28 February 2011

Whole lotta weaving going on.

I'm making progress as a weaver. I'm working on my first set of dishtowels, all the while asking myself why I'm doing this when they sell perfectly good towels at the store. My conclusion is that it's challenging, satisfying, and (most importantly), while I'm weaving there is not a single glowing rectangle anywhere in my line of vision unless Rob is trying to play "Words with Friends" with me on the iPhone. It's also good to be a total beginner at something once in a while, and to be reminded that impatience will only get me broken warp threads that will cause even more frustration later on.

I decided to tackle a log cabin pattern as my first real project, a project that has a pattern and everything! As so many other weavers have said, log cabin weave does seem magical since the weave structure is just plain weave (one over, one under, one over, one under ... rinse and repeat). The magical pattern blocks of stripes that appear to be rotated comes from the order of the warp and weft threads. That means I have to attentively count weft threads while I weave, or the pattern will switch on me before I am ready.

Log Cabin Dishtowels
Those are 457 individual warp threads, each 5.5 yards long, to give me four dish towels.
Log Cabin Dishtowels
The work in progress
Log Cabin Dishtowels
See the magic!
Log Cabin Dishtowels
The last picture is of the fruits of my impatience, also known as broken warp threads. Since they're not connected to the back beam anymore they have to be weighted in order have the same tension as the rest of the warp. The key works well, and so do pill bottles with a couple of screws in them. These bobbers fascinate the kitties, especially when I am actively weaving and the threads dance a bit. All the more reason to keep it all covered up when I'm not around.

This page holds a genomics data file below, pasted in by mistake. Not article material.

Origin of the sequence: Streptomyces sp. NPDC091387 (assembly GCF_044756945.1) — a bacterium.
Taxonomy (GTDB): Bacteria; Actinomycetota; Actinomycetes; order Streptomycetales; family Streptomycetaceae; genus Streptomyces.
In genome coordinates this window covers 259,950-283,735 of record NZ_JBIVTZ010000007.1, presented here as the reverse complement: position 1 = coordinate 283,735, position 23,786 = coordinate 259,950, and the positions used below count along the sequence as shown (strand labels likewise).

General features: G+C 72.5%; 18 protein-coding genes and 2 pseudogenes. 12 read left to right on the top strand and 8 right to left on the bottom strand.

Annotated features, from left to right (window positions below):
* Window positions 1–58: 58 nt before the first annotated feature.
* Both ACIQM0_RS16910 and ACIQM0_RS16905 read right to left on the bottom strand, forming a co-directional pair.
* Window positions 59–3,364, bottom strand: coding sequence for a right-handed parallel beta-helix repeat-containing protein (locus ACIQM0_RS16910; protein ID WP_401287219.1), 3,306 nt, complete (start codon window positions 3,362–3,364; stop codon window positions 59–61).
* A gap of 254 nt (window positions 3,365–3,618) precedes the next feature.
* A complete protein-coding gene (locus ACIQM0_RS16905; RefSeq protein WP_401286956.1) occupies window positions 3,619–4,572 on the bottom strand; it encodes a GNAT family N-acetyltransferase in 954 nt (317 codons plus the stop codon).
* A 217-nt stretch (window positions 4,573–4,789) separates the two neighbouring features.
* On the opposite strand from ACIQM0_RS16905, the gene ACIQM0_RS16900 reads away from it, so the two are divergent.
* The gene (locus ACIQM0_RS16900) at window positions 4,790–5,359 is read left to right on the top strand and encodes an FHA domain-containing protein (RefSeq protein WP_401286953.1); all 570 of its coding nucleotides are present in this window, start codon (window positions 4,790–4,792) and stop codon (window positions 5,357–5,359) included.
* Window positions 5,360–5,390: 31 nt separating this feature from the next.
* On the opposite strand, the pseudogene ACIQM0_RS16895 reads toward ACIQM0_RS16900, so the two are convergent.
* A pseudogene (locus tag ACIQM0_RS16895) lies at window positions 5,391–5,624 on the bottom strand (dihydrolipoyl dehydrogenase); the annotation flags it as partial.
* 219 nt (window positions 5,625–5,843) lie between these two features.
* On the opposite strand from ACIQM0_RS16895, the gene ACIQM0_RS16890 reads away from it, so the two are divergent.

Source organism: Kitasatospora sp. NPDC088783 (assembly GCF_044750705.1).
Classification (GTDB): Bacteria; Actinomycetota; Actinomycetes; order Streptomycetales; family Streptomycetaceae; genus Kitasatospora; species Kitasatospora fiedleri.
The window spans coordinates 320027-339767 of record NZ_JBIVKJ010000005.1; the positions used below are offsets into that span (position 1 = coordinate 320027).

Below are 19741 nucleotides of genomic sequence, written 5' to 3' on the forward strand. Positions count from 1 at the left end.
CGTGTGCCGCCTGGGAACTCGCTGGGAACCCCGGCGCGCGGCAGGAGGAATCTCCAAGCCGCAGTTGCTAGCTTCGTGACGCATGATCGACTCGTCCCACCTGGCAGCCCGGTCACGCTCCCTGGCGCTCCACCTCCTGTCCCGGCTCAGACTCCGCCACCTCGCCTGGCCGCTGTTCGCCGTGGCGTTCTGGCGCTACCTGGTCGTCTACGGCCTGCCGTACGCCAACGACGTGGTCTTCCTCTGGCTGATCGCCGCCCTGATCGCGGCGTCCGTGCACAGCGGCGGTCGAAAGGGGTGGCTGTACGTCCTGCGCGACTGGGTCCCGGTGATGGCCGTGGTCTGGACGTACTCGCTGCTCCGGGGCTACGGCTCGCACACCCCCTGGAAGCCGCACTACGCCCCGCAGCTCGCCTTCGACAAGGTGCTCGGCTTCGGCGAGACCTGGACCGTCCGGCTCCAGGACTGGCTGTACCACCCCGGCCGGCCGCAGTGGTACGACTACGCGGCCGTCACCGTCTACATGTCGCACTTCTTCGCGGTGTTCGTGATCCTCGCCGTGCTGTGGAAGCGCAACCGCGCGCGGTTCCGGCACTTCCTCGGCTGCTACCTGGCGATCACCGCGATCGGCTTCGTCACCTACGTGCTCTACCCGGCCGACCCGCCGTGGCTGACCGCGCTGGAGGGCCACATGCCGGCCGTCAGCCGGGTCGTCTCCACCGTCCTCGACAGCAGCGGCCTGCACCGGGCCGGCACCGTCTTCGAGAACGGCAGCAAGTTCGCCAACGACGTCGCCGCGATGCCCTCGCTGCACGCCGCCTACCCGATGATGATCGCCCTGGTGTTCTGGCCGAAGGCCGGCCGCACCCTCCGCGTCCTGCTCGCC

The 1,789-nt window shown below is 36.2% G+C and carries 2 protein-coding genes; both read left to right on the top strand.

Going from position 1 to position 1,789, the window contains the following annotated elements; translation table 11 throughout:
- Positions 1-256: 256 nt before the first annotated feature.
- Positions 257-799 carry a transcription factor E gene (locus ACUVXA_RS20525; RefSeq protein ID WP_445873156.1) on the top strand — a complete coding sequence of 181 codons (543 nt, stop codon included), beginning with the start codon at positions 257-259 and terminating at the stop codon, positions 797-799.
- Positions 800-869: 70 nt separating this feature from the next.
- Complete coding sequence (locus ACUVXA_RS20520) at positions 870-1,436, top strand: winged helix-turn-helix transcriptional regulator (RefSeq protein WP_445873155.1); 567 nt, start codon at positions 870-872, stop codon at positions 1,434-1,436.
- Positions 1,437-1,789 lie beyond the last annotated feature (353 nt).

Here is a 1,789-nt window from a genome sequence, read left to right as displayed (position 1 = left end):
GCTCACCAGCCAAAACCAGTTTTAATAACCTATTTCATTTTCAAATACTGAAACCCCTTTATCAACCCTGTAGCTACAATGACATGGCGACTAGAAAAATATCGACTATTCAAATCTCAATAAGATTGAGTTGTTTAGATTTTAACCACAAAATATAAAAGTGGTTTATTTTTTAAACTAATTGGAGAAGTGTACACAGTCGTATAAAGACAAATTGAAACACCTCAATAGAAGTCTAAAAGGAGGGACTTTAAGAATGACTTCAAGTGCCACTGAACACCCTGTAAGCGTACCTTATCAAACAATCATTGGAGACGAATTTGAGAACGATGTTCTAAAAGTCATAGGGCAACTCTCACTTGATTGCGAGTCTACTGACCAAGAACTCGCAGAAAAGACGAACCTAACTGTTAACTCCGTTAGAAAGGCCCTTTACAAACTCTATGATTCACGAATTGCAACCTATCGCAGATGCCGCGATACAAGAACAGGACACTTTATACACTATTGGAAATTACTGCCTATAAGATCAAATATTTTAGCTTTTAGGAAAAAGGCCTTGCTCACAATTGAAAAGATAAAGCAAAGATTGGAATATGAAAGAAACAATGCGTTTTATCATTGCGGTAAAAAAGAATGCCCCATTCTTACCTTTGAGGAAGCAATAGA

mrs_sweetpeach said...

Your weaving looks great to me. As for why, I have the same problem with my knitting and crochet -- there is so much available commercially, is there really any benefit to investing my labor into hats and scarves? The vast majority of what I create is given to charity but it would the people of the world benefit more from something else?

HubbleSpacePaws said...

Oh, WOW! I really have to catch up... you have a loom!!!

Crafting for me sure isn't about what's practical. It's therapy and life lesson reinforcement and creative outlet kinda rolled into one. I do counted thread work (embroidery, pulled and drawn work) and I know it's not "worth it"... but it's so, well, worth it! LOL!

Margaret B. said...

Good heavens! That is awesome. Weaving is something I've never even dabbled in, so it really is magic in my eyes.

And I really appreciated the shot of how you take care of problems...

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